In a statement issued Wednesday, UC said it wants to keep as many employees working as possible to limit the financial impact of the COVID-19 pandemic on workers. The school said it has a systemwide job protection order and is reassigning employees to other roles where possible...

Full story at

Wednesday, June 24, 2020

Repeal of Prop 209 will be on November ballot

In a post about a week ago, we provided a recording of the Regents' endorsing legislative action (not then complete or 100% certain) to put a repeal of Prop 209 on the ballot.* Prop 209 of 1996 banned affirmative action in enrollment decisions at UC and in other state actions. The legislature has now placed the repeal on the November 2020 ballot.

From the Sacramento Bee: California voters will decide in November whether to reinstate affirmative action after lawmakers approved a proposal Wednesday asking them to repeal the 25-year-old law that bans the consideration of race, sex, color, ethnicity or national origin in university admissions, public employment and contracting. In a 30-10 Senate vote, Assembly Constitutional Amendment 5 secured the necessary two-thirds majority needed to send the measure to repeal Proposition 209 to voters in the Nov. 3 election. Only one Republican, state Sen. Scott Wilk of Santa Clarita, voted for the measure...

Latinos make up nearly 40 percent of the state’s 40 million residents, but represent less than 25 percent of the University of California’s 2019 fall enrollment. About 6 percent of Californians are African American, but at both UC and California State University, 4 percent of students are black. Currently, Asian-Americans represent 15 percent of California’s population, but 16 percent and 33 percent at CSU and UC, respectively.

Asian-American lawmakers have for weeks been divided on ACA 5, though the Asian Pacific Islander Legislative Caucus formally endorsed the measure on Monday. They say many of their constituents support affirmative action, but the caucus acknowledged “not all of our communities are yet convinced” on repealing Proposition 209...

Full story at

The Outlook

The UCLA Anderson Economic Forecast met online earlier today. You can see the various presentations at the link below. In general terms, the forecast is summarized by the chart below of the unemployment rate; a relatively slow recovery. That kind of forecast suggests extended budgetary problems for the state and for UC. 

The forecast was in part directed toward real estate. Although UCLA's neighborhood was not discussed, if you look at Westwood Village with its retail and restaurant focused economy, the outlook for it was not cheerful.
The Forecast is now putting its program on the web, minus the Q&A option for subscribers. You can see the various forecast presentations at the link below:

or direct to

New UC-Wide Endowment

On this blog, we always like to highlight gifts that support research, students, and teaching as opposed to brick-and-mortar structures.

From UCOP comes this news, particularly timely during a period of budget crisis and research interruption:

Hellman Fellows Program and UC announce historic $125 million commitment to junior faculty research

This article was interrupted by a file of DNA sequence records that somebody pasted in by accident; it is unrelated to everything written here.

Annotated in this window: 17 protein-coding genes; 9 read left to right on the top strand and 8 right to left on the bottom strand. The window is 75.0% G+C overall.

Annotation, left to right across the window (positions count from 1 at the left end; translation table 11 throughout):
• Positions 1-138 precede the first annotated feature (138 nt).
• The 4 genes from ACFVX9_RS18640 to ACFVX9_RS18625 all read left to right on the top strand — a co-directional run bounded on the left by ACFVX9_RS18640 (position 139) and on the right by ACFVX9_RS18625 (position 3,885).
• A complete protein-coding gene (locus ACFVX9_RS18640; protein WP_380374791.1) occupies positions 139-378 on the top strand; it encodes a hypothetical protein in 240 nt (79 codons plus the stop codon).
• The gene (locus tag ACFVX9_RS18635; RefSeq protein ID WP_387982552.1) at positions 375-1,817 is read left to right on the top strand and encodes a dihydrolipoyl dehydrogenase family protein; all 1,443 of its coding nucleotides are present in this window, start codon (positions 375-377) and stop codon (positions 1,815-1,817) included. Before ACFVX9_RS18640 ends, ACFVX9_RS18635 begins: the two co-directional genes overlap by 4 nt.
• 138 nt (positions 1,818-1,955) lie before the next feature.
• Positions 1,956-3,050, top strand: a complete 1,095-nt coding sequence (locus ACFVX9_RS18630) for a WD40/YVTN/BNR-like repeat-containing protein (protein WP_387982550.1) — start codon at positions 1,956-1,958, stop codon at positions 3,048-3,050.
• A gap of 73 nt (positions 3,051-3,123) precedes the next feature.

UC Office of the President
June 23, 2020

The Hellman Fellows Program and the University of California announced today (June 23) a plan to permanently support the Hellman Fellows Program on all 10 campuses in the UC system. With the establishment of this endowment, the Hellman Fellows Program will have committed a total of $125 million to support research for outstanding early-career faculty at all 10 UC campuses. The endowment will provide protected streams of funding in perpetuity through the creation of the Society of Hellman Fellows.

The gift will fund endowments at each campus, with the universities each administering the program. Fellowships are open to a broad range of academic disciplines across all fields, including the arts and humanities, social sciences and STEM. Fellowships can range from $10,000 to $65,000, and many former fellows have gone on to become department chairs, award-winning researchers, and MacArthur “Genius Grant” recipients.

By creating endowments at each UC location, the Hellman Fellows Program gives flexibility to each campus in how the awards are directed and managed, building on the program’s tradition of local control while honoring the intent of the founders. Many campuses have already sought additional or matching gifts that will allow them to expand and reach more early-career faculty members over time.

“My parents, Warren and Chris Hellman, used to say that creating the Hellman Fellows Program was one of the best things our family ever did,” said Frances Hellman, president of the Hellman Fellows Fund. “Having had the opportunity to support over 1,900 faculty over the years, I enthusiastically agree. Their discoveries, commitment to their work, and great potential continues to inspire us year after year. We are thrilled to be carrying on our father’s legacy by ensuring that the Hellman Fellows Program can exist in perpetuity throughout the University of California system.”

Since its founding in 1995, the Hellman Fellows Program has provided $125 million to fund research fellowships to early-career faculty across the UC system. With this generous new gift, the program will be able to continue in perpetuity across all campuses of the world-renowned public research institution...

Full news release at